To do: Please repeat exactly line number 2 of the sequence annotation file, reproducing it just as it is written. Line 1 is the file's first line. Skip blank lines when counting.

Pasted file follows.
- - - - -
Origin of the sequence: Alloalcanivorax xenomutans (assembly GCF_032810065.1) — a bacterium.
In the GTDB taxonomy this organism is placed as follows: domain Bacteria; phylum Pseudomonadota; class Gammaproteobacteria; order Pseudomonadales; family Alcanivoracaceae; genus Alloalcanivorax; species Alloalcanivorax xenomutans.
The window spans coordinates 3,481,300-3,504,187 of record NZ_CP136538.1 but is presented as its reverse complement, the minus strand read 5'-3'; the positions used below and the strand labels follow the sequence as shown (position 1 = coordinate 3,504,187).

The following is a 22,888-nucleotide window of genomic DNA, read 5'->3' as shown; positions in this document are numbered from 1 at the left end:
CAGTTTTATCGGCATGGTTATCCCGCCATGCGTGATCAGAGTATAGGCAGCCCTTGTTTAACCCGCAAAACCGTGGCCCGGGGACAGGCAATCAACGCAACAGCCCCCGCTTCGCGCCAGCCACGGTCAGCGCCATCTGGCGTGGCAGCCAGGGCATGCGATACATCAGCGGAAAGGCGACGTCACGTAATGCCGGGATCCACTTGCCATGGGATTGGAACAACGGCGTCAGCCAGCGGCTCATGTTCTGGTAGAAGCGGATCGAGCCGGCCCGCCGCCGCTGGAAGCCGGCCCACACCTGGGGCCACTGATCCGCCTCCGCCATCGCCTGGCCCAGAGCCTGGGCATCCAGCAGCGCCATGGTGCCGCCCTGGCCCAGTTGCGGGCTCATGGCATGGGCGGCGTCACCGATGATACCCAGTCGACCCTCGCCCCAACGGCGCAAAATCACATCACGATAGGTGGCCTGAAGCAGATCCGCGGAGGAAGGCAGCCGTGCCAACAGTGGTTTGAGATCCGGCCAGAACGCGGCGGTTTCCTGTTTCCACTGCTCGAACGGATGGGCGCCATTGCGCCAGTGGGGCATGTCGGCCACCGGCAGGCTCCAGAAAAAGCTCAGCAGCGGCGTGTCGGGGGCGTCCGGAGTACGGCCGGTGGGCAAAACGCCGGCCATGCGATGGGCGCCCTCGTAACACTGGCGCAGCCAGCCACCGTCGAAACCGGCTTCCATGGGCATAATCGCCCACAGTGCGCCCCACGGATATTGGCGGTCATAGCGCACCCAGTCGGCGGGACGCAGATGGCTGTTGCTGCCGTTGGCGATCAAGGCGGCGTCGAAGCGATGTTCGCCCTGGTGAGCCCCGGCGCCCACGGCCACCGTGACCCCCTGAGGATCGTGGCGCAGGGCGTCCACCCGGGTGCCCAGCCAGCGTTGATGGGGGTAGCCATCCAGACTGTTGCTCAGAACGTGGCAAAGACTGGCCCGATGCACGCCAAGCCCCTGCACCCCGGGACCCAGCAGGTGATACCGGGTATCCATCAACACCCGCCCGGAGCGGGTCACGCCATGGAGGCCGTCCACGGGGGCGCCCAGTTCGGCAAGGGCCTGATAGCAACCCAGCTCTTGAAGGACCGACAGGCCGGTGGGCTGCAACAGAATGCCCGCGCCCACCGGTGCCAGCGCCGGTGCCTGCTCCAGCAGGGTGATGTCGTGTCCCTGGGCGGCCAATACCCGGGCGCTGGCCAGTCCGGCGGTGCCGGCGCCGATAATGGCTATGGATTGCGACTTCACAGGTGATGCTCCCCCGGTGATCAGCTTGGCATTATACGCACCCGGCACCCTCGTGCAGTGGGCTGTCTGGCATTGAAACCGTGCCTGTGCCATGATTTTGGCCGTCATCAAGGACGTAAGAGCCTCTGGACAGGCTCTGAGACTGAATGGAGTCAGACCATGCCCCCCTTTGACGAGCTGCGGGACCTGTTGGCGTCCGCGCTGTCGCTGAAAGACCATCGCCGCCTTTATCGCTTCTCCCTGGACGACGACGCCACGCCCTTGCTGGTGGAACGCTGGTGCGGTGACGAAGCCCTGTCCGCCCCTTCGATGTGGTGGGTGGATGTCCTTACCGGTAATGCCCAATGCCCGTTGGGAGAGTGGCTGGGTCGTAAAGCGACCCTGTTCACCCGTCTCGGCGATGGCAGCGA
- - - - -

In the GTDB taxonomy this organism is placed as follows: domain Bacteria; phylum Pseudomonadota; class Gammaproteobacteria; order Pseudomonadales; family Alcanivoracaceae; genus Alloalcanivorax; species Alloalcanivorax xenomutans.